In armadillos, leprosy expands healthy liver tissue. Could that tell us something about regenerating our own?

The mystery started with some skin samples. Anura Rambukkana was a Ph.D. student in Amsterdam, analyzing biopsies from migrants with Hansen’s disease, or leprosy. The illness could be painful and disfiguring, but in the lab, the infected cells didn’t look sickly. To Rambukkana’s eye, they seemed to be doing great.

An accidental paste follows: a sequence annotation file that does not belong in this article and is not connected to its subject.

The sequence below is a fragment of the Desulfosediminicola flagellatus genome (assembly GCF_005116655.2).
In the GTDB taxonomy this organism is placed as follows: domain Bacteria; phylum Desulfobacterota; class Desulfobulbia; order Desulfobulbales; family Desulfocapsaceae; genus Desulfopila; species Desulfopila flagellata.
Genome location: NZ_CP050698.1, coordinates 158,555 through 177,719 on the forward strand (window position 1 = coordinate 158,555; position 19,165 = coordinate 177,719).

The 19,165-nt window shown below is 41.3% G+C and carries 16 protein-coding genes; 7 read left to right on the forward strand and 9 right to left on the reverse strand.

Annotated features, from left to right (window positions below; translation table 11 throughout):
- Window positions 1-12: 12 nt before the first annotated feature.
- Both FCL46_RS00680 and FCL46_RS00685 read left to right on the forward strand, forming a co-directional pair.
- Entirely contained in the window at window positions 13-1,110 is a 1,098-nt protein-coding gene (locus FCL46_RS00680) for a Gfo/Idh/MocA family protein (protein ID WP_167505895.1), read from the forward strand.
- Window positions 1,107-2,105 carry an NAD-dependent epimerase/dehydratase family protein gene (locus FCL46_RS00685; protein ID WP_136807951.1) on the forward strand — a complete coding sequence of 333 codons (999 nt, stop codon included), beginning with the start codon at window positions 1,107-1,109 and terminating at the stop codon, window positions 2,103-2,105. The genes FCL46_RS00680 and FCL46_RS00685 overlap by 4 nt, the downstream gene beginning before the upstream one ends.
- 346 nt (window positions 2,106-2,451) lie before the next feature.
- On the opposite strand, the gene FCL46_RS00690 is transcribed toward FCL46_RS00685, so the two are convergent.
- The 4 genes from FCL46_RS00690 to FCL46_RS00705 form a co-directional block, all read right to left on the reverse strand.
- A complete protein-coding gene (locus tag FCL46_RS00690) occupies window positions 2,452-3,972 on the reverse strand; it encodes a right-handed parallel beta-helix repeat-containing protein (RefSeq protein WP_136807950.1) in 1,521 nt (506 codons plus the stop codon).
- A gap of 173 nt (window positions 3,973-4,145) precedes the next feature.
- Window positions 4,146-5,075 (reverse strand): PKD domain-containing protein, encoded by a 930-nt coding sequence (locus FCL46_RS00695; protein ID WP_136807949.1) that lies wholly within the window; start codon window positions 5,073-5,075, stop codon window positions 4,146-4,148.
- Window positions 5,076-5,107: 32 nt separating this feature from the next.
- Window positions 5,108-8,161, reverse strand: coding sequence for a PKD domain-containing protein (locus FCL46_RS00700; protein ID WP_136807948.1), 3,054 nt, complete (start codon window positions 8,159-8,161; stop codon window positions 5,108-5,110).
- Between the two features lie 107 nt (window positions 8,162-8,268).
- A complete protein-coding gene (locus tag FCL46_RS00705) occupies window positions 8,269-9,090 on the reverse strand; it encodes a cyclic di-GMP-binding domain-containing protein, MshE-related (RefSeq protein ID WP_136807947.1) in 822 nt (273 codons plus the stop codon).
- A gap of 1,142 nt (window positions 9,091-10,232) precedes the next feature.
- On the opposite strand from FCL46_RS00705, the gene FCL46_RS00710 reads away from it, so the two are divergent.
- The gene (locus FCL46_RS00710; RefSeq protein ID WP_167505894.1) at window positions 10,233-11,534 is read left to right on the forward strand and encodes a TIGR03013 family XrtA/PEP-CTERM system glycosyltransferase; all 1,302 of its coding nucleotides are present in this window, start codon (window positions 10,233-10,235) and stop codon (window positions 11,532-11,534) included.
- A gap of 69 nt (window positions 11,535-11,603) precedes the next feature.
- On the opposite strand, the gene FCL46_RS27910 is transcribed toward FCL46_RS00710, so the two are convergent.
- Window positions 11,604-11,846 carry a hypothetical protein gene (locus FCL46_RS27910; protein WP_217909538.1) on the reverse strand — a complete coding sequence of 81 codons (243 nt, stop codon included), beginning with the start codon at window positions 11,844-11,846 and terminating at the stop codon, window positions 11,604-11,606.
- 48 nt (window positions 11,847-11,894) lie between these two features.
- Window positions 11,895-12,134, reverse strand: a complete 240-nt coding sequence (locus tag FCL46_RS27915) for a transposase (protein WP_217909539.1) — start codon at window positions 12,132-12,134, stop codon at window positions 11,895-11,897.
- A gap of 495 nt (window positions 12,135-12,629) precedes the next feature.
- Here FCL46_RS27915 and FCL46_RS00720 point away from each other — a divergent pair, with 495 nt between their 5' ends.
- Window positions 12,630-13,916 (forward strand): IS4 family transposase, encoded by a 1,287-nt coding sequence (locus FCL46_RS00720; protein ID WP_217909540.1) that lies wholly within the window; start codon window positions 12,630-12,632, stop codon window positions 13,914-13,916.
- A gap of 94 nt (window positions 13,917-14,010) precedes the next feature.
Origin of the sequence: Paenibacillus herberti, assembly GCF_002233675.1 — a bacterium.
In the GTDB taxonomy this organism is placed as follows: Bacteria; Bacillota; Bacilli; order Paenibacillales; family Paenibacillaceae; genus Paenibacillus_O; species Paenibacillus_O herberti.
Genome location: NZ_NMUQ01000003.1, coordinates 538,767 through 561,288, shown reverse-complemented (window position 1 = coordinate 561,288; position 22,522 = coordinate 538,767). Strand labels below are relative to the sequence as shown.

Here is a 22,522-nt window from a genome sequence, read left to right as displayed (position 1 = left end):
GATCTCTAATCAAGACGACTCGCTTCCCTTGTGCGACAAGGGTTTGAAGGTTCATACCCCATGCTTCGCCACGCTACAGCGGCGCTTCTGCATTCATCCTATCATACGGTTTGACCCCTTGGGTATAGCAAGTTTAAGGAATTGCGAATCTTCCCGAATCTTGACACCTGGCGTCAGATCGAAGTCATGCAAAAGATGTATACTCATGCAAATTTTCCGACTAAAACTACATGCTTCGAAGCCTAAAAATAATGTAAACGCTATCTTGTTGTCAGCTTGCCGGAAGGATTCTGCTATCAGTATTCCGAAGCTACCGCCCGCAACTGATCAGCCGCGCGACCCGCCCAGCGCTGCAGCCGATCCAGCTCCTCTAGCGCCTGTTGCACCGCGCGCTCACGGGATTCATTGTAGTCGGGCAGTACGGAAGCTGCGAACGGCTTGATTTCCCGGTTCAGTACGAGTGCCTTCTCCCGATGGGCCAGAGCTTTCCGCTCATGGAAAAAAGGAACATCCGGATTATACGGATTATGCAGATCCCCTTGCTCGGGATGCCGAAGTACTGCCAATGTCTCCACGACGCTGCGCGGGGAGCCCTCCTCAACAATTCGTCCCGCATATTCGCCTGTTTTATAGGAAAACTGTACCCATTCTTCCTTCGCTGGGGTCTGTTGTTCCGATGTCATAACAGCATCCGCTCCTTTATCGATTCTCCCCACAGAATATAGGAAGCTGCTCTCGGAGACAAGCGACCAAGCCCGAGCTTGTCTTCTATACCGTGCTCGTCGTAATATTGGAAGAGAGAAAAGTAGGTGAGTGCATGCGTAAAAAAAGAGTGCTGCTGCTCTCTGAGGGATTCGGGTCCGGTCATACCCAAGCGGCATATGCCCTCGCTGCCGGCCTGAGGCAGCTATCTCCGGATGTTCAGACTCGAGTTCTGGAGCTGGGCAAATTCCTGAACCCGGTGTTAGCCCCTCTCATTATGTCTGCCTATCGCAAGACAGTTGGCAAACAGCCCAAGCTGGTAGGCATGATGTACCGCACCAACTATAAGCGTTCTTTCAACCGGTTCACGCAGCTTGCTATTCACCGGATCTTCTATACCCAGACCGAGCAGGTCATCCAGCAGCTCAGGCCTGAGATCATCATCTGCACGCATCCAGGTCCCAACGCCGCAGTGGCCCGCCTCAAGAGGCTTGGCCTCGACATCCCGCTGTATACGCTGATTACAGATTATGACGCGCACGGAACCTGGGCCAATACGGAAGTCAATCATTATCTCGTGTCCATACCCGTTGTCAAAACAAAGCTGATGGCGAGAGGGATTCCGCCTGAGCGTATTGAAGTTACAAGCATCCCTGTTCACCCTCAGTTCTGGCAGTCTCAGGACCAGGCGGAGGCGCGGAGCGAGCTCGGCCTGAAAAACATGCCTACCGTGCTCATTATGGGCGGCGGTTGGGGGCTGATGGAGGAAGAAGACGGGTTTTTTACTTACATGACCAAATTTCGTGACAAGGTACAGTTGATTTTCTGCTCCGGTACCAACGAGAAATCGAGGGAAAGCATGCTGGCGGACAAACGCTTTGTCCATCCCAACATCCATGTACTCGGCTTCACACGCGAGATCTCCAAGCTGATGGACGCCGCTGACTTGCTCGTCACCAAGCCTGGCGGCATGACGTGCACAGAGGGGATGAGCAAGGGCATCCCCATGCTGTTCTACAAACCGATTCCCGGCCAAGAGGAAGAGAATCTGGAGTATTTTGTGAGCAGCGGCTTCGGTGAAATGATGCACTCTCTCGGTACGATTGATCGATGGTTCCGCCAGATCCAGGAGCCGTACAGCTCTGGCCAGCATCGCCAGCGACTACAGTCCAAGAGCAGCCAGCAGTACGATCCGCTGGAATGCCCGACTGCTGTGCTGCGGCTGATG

He noticed the same thing with nerve cells from mice. When he infected them with Mycobacterium leprae, they didn’t just look OK; they actually looked better than their uninfected counterparts. They were brighter, and proliferating more vigorously, as if the pathogen had somehow made them more youthful. The analogy wasn’t far off: These cells’ molecular profile turned out to be almost embryonic, primordial, resembling the body’s shape-shifting materials before they’ve been assigned a specific role. They looked like stem cells.

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